Part 4 in The Echo's "100 Years" series
By Kathryn Fenstermacher (’13)
Rarely does a birthday ode for a famous apologist and fantasy writer make front page news. However, on Nov. 14, 1980, The Echo featured a full-fledged tribute to C.S. Lewis, a leading Christian writer of the last century.
Former Taylor English professor Frances White Ewbank and her Advanced Freshman Composition class held a dinner Nov. 19 for C.S. Lewis’ 83rd birthday honorarium.
A follow-up article by student Jeni McCaughan, published several weeks later, said Ewbank’s students engaged in a reader’s theater and read scholarly papers at the celebration held in the campus Dining Commons.
“The fourth annual Taylor birthday party for C.S. Lewis was a success,” McCaughan said. And given the amount of news coverage it received, she was right.
Lewis was remembered at Taylor on more occasions than his birthday. Throughout the past few decades, The Echo has chronicled Taylor’s longtime regard for C.S. Lewis and how, even after his death, he has presided on campus as an unshakeable spiritual influence.
One area of influence is the C.S. Lewis & Friends Society that began meeting on campus in 1999, according to an article published in March of that year.
The Society began in response to Taylor’s acquisition of the Edwin W. Brown Collection in 1997. Housed in the basement of Zondervan Library, this collection includes first edition works by C.S. Lewis and related authors, said Laura Constantine, Assistant for the Center for the Study of C.S. Lewis & Friends.
The collection became a focal point in The Echo during the late ’90s, as articles featured a constant stream of visiting speakers and performers attending the biennial Frances W. Ewbank Colloquium on C.S. Lewis & Friends, speaking at Society meetings or narrating Lewis’ life and theology through the dramatic arts.
Professor emeritus of mathematics and resident scholar David Neuhouser played a key role during this time, exposing students to Lewis’ ideas.
After discovering Lewis during adulthood, Neuhouser became an avid reader of the apologist’s work. He eventually took over the honors program, which regularly featured classes on Lewis. He was also influential in acquiring the Brown Collection for Taylor, Constantine said.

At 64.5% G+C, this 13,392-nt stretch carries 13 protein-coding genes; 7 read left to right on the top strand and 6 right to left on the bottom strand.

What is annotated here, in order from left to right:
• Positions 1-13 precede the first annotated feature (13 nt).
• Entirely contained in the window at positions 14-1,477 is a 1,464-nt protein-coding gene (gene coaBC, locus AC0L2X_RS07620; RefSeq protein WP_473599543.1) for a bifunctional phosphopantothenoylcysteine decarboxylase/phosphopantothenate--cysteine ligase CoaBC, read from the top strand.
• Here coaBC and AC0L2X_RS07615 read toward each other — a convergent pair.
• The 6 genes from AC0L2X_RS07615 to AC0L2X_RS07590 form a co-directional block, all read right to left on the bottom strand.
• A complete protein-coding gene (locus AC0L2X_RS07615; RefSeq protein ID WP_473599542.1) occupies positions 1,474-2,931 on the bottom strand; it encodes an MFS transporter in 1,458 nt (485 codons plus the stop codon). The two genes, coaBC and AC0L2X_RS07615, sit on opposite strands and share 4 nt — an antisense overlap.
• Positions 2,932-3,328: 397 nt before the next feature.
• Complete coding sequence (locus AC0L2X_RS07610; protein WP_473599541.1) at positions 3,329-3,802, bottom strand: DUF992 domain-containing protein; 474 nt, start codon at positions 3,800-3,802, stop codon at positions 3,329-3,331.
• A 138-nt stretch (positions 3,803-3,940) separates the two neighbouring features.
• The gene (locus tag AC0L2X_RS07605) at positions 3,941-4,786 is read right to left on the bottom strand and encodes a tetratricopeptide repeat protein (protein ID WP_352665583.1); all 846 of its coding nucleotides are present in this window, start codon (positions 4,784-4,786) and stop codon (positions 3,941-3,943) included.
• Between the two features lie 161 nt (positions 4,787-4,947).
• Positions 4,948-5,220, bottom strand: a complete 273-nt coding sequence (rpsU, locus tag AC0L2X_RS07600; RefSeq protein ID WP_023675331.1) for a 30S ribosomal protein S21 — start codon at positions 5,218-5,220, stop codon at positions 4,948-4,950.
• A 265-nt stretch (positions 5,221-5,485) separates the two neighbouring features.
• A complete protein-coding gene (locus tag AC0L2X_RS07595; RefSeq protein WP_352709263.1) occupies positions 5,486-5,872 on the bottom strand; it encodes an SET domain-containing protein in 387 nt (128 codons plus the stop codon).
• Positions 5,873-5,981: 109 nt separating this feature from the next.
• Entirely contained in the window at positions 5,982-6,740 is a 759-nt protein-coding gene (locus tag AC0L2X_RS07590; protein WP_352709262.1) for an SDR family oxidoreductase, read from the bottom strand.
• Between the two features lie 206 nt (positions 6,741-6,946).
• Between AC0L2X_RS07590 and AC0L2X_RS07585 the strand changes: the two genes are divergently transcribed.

Neuhouser became an outspoken advocate for Lewis in The Echo, as the primary source for nearly every related piece of news after the collection moved to Taylor.
Taylor had been actively hosting events in honor of Lewis even before the Society began meeting on campus.
In 1979, a C.S. Lewis film series was announced on the front page, and in 1995, The Echo’s campus calendar featured “A Night at the Pub with C.S. Lewis.” Dramatic performances portraying Lewis’ life were regularly noted in The Echo throughout the ensuing years.
In 1997, The Echo covered the first official course titled “C.S. Lewis and Friends,” which has since become a standard in the course catalog.
Constantine said Christian scholars at Taylor have related to Lewis because he embraces both the imaginative and the rational side of faith.
“In his apologetic works, Lewis is able to take very complicated ideas and make them easy to understand, and yet not to dumb them down,” she said. “Lewis was a very unusual person in that he could be very reason centered or he could be highly imaginative — and valued both.”
“Lewis was brilliant and articulate,” added Pamela Jordan-Long, the center’s director. “His work clearly illustrates how one can be an intellectual and a vibrant Christian.”
Student voices in The Echo have affirmed regard for Lewis’ scholarly voice.
Student writers cited Lewis in many opinion articles, editorials and features in The Echo during the last several decades.
Lewis references were used diversely, from supporting literary criticism, Christian charity and obeying the LTC to condemning Christian policymaking, argumentative fallacies and overcommitment.
Some articles referred readers to Lewis’ published works, while others included extended quotations, such as an editorial titled “Some Time to Kill,” published in 1996: “We have to start stopping the moment we wake up in the morning. C.S. Lewis writes in ‘Mere Christianity’ that this is where the real problem of the Christian life occurs. He says that when we first rise, ‘all the wishes and hopes for the day rush at us like wild animals. And the first job every morning consists simply in shoving them all back; in listening to that other voice, taking that other point of view, letting that other stronger, quieter life come flowing in again.’”
Student Teresa Cress interviewed visiting actor and director Tom Key in 1979. Key explained how our fixation with Lewis is ultimately derived from the simplicity of truth found in the author’s writings.
“One of his finest traits was his ability to stick to the truth and not add or take away from it,” Key said of Lewis. “He’s a continual reminder that my goal is merely to be a Christian. If I can do that, then the rest follows.”
Editor’s Note: This article is part of our “100 Years” series, which was originally published during Homecoming on October 19, 2012. View the other parts by clicking the links below.